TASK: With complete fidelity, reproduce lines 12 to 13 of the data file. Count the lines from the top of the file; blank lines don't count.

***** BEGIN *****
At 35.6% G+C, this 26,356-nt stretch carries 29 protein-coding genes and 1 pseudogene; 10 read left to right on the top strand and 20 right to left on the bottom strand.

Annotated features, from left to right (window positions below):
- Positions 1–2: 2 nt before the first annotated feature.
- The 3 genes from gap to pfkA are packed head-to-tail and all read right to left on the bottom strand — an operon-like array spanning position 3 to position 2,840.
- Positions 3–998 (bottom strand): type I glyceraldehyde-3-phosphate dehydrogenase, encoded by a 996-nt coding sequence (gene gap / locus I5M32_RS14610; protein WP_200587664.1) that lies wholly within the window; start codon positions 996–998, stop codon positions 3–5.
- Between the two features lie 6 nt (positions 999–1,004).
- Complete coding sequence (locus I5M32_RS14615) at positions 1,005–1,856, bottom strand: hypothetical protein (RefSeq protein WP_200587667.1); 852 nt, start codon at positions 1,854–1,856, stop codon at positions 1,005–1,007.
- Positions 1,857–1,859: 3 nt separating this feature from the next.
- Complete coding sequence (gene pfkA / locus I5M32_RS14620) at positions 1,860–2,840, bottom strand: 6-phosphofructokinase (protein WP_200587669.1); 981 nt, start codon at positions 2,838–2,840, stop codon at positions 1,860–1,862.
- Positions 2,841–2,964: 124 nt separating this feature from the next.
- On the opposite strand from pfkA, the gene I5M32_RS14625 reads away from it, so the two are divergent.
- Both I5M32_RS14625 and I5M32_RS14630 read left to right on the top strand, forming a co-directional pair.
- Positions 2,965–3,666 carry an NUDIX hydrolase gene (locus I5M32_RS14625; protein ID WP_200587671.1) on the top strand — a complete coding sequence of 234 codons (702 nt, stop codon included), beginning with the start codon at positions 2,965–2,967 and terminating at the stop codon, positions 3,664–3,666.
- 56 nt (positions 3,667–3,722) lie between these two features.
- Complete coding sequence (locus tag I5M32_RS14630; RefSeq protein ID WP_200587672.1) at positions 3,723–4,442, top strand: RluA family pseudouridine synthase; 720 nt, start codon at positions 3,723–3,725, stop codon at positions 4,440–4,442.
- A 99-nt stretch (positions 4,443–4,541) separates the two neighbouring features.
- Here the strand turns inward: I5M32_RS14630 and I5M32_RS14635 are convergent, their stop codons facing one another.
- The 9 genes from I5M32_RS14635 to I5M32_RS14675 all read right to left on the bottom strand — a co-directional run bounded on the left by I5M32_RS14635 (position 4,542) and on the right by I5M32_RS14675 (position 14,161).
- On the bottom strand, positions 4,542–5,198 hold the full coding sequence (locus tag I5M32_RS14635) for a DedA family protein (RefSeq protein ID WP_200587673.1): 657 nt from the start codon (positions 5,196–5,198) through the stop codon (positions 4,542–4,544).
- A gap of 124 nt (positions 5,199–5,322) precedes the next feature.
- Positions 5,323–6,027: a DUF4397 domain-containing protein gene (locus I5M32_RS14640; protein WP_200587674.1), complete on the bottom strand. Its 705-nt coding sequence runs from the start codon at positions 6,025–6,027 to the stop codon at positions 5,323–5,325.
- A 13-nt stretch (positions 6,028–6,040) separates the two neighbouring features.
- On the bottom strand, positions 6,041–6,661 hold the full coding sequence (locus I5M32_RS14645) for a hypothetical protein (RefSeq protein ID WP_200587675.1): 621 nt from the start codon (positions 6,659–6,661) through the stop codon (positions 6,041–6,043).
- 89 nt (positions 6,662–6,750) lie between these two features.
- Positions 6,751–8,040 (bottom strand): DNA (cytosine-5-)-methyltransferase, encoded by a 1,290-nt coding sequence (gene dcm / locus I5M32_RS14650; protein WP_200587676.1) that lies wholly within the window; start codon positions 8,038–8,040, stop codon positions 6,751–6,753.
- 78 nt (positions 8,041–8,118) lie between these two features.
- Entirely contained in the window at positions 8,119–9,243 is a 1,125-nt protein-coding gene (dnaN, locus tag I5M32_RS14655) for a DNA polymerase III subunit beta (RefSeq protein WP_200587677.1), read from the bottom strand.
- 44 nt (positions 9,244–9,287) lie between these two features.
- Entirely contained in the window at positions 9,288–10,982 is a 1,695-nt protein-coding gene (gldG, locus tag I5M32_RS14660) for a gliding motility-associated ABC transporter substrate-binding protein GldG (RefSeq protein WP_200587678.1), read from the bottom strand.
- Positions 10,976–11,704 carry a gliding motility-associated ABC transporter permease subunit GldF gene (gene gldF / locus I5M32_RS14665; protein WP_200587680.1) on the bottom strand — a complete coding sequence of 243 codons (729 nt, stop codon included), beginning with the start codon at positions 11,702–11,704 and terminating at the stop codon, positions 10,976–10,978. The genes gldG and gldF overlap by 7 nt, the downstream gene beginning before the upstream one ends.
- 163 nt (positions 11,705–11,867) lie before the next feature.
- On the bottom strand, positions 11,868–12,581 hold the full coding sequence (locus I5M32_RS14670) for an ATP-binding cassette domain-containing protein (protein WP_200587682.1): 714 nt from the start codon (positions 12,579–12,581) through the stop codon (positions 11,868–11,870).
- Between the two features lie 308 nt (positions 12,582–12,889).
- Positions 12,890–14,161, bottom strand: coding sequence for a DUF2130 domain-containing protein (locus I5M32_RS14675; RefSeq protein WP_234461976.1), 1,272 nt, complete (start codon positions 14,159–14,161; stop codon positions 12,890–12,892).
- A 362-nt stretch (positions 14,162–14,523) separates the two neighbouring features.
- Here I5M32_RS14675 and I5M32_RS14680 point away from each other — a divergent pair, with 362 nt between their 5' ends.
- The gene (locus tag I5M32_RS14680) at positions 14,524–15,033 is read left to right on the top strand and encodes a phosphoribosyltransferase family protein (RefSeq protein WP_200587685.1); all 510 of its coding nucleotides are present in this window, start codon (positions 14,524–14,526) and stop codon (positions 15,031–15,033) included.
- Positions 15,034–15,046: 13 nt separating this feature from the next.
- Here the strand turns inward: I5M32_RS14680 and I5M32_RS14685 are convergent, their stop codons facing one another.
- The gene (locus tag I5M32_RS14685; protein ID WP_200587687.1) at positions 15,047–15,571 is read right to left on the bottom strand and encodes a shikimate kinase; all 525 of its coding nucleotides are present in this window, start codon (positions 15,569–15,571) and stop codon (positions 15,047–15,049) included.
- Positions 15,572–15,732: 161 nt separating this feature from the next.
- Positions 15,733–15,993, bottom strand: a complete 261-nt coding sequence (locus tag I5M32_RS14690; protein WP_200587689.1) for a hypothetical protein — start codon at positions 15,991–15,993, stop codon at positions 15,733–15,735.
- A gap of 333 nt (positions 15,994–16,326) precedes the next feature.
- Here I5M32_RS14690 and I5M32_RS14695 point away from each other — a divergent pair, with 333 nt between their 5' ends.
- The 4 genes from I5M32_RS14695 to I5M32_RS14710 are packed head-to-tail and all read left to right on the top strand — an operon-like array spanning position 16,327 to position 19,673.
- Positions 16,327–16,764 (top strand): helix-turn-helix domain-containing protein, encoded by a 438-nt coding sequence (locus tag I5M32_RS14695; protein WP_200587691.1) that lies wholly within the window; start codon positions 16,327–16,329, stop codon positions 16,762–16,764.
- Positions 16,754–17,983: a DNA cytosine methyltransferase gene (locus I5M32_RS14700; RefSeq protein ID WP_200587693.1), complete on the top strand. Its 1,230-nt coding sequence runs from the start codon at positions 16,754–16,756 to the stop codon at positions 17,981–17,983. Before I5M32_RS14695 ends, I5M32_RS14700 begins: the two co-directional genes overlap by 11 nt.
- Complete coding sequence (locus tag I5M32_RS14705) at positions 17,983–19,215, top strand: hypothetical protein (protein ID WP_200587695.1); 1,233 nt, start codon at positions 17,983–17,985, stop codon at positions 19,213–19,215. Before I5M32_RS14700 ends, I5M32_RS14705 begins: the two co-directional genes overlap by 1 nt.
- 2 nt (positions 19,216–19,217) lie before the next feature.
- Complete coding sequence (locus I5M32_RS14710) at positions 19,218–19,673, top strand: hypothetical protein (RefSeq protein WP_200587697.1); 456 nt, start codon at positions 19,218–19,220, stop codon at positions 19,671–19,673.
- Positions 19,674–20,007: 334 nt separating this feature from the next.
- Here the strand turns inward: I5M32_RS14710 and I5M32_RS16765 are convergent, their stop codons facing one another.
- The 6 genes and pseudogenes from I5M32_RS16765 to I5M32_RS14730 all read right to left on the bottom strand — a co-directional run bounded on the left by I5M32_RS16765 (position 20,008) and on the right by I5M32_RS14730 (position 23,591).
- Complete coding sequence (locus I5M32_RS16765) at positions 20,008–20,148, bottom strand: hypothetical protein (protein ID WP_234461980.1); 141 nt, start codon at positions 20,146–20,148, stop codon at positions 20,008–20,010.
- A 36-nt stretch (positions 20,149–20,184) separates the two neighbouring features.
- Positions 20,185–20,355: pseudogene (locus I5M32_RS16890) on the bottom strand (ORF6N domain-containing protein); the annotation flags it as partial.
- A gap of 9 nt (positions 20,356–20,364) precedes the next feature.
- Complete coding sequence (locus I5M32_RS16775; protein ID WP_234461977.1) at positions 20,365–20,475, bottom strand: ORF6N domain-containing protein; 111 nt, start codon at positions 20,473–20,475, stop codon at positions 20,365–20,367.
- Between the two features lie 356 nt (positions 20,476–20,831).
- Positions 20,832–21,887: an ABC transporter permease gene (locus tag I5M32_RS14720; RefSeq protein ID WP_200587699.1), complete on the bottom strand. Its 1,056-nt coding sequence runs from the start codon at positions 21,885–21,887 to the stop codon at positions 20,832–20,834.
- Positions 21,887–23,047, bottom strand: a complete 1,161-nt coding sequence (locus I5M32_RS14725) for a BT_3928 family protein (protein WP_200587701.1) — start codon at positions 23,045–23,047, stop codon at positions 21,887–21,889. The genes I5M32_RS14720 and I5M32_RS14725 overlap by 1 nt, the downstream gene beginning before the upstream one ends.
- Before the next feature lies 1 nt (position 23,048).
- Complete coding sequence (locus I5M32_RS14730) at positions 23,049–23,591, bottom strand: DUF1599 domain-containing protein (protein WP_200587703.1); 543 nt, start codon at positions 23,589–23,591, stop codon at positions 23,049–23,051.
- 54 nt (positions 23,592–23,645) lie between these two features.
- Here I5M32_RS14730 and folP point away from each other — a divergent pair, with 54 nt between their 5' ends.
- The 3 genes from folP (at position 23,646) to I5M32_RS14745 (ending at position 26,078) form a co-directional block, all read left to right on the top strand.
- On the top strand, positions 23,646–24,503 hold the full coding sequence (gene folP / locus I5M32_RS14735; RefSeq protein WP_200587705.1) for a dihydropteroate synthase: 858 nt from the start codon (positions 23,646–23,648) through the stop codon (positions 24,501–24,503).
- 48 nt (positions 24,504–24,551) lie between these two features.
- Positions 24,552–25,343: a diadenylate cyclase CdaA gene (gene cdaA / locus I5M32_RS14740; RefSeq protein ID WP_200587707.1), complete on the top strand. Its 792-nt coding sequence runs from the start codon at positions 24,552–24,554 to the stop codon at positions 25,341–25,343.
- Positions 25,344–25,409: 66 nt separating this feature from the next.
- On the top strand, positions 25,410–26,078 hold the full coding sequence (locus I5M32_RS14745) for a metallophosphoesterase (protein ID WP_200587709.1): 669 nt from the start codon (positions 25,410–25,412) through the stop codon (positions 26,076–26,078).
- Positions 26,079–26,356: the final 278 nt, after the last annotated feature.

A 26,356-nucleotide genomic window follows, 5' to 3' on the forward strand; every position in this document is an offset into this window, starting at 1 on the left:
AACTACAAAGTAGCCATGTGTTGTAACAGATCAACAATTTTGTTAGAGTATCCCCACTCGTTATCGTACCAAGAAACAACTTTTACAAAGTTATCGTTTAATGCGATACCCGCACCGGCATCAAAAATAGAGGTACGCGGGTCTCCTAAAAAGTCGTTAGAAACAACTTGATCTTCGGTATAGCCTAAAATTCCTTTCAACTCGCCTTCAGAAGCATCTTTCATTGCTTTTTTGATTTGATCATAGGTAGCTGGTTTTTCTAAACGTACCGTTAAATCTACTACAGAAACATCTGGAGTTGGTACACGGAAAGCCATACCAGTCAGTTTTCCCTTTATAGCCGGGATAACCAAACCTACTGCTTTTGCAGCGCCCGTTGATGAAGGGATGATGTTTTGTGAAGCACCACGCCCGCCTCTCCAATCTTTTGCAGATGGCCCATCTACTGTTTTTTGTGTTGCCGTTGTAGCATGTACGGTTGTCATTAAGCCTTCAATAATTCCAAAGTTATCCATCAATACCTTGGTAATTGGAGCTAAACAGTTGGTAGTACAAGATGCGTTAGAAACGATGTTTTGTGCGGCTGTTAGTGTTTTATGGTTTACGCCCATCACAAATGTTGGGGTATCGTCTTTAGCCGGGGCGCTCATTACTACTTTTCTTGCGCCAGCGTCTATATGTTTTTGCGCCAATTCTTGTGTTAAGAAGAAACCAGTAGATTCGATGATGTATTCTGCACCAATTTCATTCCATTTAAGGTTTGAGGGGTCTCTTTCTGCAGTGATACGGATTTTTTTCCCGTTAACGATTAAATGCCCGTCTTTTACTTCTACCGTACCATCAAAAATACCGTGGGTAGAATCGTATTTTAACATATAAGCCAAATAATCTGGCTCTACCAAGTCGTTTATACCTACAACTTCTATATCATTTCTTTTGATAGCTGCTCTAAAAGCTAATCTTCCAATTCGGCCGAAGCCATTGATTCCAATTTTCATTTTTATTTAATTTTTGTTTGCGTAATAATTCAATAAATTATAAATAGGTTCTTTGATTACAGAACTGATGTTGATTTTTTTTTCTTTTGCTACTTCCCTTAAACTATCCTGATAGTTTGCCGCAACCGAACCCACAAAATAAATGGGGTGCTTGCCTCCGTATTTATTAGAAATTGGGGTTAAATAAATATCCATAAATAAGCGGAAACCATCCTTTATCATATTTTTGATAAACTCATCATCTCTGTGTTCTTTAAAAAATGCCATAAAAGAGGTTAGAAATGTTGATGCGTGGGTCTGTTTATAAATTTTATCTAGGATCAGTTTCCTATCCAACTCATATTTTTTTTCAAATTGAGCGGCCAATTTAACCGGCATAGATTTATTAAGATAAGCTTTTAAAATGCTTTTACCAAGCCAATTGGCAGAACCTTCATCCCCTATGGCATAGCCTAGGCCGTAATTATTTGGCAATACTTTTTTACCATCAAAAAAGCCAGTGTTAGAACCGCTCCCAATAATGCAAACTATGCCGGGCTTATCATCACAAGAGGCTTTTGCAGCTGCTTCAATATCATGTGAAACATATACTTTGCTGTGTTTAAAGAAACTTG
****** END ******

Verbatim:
- Both I5M32_RS14625 and I5M32_RS14630 read left to right on the top strand, forming a co-directional pair.
- Positions 2,965–3,666 carry an NUDIX hydrolase gene (locus I5M32_RS14625; protein ID WP_200587671.1) on the top strand — a complete coding sequence of 234 codons (702 nt, stop codon included), beginning with the start codon at positions 2,965–2,967 and terminating at the stop codon, positions 3,664–3,666.